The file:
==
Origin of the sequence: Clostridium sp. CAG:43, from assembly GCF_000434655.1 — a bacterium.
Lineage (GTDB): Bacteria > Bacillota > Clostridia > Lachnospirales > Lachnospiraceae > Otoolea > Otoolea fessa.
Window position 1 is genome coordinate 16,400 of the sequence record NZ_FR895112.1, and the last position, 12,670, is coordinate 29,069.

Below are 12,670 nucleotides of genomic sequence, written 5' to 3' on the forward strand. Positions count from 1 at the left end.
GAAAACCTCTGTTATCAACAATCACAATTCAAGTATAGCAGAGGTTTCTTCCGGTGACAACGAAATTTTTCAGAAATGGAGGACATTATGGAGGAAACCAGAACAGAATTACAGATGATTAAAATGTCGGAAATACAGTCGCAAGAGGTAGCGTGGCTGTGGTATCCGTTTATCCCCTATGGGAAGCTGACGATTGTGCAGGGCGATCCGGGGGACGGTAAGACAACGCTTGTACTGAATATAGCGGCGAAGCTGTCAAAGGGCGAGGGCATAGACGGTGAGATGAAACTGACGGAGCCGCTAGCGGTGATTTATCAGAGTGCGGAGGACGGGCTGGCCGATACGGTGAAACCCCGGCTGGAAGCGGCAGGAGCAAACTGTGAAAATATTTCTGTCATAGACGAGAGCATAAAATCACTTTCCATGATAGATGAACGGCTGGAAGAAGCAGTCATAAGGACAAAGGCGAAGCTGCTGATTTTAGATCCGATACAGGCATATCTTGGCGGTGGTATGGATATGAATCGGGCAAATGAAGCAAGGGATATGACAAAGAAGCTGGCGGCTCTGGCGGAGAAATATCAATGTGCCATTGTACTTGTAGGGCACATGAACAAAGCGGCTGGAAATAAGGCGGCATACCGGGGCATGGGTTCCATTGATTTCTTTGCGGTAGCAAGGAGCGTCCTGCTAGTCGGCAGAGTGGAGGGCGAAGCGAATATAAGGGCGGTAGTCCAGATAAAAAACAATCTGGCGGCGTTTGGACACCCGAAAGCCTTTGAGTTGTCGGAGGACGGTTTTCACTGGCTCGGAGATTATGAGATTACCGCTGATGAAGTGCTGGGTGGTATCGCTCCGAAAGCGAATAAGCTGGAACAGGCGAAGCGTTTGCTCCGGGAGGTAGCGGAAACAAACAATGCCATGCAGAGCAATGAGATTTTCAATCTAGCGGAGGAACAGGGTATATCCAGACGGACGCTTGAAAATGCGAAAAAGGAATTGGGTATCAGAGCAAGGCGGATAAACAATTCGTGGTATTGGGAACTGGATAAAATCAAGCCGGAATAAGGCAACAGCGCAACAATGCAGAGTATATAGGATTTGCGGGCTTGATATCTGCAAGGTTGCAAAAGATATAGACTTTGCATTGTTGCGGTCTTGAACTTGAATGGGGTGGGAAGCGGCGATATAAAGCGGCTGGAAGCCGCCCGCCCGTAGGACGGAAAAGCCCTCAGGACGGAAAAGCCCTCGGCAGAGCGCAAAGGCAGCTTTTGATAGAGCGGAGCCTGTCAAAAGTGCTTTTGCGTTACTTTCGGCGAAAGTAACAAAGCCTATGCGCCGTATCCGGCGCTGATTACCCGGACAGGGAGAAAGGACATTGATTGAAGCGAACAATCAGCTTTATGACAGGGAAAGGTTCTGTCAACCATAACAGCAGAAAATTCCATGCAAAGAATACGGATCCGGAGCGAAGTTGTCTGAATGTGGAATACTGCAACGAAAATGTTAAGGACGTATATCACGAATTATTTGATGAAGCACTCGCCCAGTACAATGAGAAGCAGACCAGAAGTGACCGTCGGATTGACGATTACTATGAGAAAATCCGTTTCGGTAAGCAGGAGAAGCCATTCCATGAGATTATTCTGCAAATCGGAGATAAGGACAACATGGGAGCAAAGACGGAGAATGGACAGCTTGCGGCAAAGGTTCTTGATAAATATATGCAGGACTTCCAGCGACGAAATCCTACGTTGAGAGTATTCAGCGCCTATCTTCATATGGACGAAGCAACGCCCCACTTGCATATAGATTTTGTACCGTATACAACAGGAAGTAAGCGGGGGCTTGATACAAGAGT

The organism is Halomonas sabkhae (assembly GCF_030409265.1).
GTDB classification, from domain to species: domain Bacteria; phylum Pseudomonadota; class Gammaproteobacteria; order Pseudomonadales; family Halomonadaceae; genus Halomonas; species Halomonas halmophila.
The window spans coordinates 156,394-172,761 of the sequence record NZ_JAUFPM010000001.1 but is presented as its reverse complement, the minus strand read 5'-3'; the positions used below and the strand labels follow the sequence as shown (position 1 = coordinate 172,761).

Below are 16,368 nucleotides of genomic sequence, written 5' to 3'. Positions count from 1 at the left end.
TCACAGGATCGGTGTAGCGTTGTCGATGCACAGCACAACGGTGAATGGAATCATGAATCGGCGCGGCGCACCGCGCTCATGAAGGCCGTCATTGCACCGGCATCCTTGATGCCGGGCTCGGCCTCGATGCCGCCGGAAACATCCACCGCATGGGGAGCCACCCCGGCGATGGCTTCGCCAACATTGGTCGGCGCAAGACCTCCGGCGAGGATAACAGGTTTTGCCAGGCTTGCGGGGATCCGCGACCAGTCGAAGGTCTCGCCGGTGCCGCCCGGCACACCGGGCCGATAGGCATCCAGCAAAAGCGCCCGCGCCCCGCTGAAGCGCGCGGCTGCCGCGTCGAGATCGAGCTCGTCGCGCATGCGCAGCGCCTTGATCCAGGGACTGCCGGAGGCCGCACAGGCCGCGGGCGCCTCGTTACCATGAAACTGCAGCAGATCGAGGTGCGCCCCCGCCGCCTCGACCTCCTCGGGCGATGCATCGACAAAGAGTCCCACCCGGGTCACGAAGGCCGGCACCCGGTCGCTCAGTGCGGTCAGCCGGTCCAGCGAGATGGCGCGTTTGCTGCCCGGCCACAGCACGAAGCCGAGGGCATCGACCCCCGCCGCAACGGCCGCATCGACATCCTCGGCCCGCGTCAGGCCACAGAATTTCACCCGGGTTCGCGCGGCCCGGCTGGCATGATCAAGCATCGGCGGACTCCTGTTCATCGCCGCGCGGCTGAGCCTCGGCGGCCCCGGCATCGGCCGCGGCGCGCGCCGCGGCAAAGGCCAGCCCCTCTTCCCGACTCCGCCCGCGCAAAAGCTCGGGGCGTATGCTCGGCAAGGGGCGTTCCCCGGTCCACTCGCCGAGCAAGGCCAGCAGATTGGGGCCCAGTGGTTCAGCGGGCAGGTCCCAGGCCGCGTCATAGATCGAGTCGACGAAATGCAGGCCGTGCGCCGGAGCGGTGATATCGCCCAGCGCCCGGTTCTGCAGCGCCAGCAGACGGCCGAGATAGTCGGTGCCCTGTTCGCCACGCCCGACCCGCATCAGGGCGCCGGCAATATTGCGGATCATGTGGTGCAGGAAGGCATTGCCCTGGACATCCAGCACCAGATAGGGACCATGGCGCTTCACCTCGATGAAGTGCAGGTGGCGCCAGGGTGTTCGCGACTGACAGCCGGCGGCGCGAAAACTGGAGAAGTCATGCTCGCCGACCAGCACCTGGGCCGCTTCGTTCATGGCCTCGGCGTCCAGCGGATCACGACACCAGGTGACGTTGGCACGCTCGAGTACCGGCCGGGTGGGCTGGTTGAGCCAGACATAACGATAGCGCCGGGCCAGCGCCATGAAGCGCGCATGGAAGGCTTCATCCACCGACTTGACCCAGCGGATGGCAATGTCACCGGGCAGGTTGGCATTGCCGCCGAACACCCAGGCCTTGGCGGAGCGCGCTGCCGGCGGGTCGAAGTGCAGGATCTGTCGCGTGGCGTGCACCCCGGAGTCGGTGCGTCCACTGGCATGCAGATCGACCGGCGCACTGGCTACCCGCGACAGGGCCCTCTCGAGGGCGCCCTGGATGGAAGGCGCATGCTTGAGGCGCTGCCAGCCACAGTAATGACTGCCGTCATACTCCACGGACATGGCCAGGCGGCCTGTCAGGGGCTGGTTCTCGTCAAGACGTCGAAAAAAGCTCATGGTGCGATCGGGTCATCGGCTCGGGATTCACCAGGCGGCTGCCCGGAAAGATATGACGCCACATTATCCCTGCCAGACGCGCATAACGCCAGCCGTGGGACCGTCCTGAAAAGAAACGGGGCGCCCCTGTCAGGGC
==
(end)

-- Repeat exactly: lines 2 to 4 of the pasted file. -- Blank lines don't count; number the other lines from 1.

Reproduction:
Lineage (GTDB): Bacteria > Bacillota > Clostridia > Lachnospirales > Lachnospiraceae > Otoolea > Otoolea fessa.
Window position 1 is genome coordinate 16,400 of the sequence record NZ_FR895112.1, and the last position, 12,670, is coordinate 29,069.

Below are 12,670 nucleotides of genomic sequence, written 5' to 3' on the forward strand. Positions count from 1 at the left end.